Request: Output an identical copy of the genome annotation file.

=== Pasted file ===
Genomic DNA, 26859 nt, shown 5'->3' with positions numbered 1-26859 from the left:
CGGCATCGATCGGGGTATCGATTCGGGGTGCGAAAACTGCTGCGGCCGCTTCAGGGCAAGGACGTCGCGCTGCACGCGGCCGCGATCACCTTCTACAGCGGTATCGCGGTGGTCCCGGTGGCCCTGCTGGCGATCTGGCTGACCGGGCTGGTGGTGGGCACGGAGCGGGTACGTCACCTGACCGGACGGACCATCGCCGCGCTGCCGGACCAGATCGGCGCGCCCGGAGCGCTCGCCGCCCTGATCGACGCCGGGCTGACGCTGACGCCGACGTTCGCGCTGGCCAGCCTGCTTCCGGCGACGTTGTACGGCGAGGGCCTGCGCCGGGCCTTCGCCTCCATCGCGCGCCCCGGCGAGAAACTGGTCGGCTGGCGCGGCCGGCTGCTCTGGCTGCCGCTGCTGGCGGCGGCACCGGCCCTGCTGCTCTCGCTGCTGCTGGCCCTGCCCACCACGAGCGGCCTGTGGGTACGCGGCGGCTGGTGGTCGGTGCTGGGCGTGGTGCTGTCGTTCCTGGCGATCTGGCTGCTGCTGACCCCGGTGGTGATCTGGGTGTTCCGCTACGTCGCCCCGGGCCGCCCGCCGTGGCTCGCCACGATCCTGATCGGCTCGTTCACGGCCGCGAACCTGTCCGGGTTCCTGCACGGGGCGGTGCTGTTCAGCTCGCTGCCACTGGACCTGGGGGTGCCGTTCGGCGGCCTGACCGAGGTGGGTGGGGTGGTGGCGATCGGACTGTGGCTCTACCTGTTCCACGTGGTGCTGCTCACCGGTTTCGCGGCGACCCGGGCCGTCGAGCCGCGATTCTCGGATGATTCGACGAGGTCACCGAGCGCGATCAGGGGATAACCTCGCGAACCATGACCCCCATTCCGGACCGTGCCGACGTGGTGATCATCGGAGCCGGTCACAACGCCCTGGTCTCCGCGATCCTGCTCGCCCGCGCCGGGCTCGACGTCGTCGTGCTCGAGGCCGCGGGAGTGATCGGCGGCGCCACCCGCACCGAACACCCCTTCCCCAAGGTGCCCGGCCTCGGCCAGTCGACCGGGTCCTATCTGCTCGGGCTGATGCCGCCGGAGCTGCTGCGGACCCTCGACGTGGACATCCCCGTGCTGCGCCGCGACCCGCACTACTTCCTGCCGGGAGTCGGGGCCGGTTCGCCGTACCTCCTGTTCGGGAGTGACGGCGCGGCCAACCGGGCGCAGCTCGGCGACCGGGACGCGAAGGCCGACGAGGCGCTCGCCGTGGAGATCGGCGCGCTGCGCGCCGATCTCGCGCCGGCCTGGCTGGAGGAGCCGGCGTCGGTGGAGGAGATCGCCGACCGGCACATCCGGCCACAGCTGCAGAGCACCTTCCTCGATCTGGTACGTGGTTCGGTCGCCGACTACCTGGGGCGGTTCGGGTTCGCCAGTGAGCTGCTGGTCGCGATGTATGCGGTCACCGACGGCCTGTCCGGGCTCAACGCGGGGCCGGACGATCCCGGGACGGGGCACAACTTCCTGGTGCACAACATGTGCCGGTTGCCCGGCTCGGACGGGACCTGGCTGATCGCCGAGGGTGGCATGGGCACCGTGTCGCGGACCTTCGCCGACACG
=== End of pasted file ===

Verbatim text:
Genomic DNA, 26859 nt, shown 5'->3' with positions numbered 1-26859 from the left:
CGGCATCGATCGGGGTATCGATTCGGGGTGCGAAAACTGCTGCGGCCGCTTCAGGGCAAGGACGTCGCGCTGCACGCGGCCGCGATCACCTTCTACAGCGGTATCGCGGTGGTCCCGGTGGCCCTGCTGGCGATCTGGCTGACCGGGCTGGTGGTGGGCACGGAGCGGGTACGTCACCTGACCGGACGGACCATCGCCGCGCTGCCGGACCAGATCGGCGCGCCCGGAGCGCTCGCCGCCCTGATCGACGCCGGGCTGACGCTGACGCCGACGTTCGCGCTGGCCAGCCTGCTTCCGGCGACGTTGTACGGCGAGGGCCTGCGCCGGGCCTTCGCCTCCATCGCGCGCCCCGGCGAGAAACTGGTCGGCTGGCGCGGCCGGCTGCTCTGGCTGCCGCTGCTGGCGGCGGCACCGGCCCTGCTGCTCTCGCTGCTGCTGGCCCTGCCCACCACGAGCGGCCTGTGGGTACGCGGCGGCTGGTGGTCGGTGCTGGGCGTGGTGCTGTCGTTCCTGGCGATCTGGCTGCTGCTGACCCCGGTGGTGATCTGGGTGTTCCGCTACGTCGCCCCGGGCCGCCCGCCGTGGCTCGCCACGATCCTGATCGGCTCGTTCACGGCCGCGAACCTGTCCGGGTTCCTGCACGGGGCGGTGCTGTTCAGCTCGCTGCCACTGGACCTGGGGGTGCCGTTCGGCGGCCTGACCGAGGTGGGTGGGGTGGTGGCGATCGGACTGTGGCTCTACCTGTTCCACGTGGTGCTGCTCACCGGTTTCGCGGCGACCCGGGCCGTCGAGCCGCGATTCTCGGATGATTCGACGAGGTCACCGAGCGCGATCAGGGGATAACCTCGCGAACCATGACCCCCATTCCGGACCGTGCCGACGTGGTGATCATCGGAGCCGGTCACAACGCCCTGGTCTCCGCGATCCTGCTCGCCCGCGCCGGGCTCGACGTCGTCGTGCTCGAGGCCGCGGGAGTGATCGGCGGCGCCACCCGCACCGAACACCCCTTCCCCAAGGTGCCCGGCCTCGGCCAGTCGACCGGGTCCTATCTGCTCGGGCTGATGCCGCCGGAGCTGCTGCGGACCCTCGACGTGGACATCCCCGTGCTGCGCCGCGACCCGCACTACTTCCTGCCGGGAGTCGGGGCCGGTTCGCCGTACCTCCTGTTCGGGAGTGACGGCGCGGCCAACCGGGCGCAGCTCGGCGACCGGGACGCGAAGGCCGACGAGGCGCTCGCCGTGGAGATCGGCGCGCTGCGCGCCGATCTCGCGCCGGCCTGGCTGGAGGAGCCGGCGTCGGTGGAGGAGATCGCCGACCGGCACATCCGGCCACAGCTGCAGAGCACCTTCCTCGATCTGGTACGTGGTTCGGTCGCCGACTACCTGGGGCGGTTCGGGTTCGCCAGTGAGCTGCTGGTCGCGATGTATGCGGTCACCGACGGCCTGTCCGGGCTCAACGCGGGGCCGGACGATCCCGGGACGGGGCACAACTTCCTGGTGCACAACATGTGCCGGTTGCCCGGCTCGGACGGGACCTGGCTGATCGCCGAGGGTGGCATGGGCACCGTGTCGCGGACCTTCGCCGACACG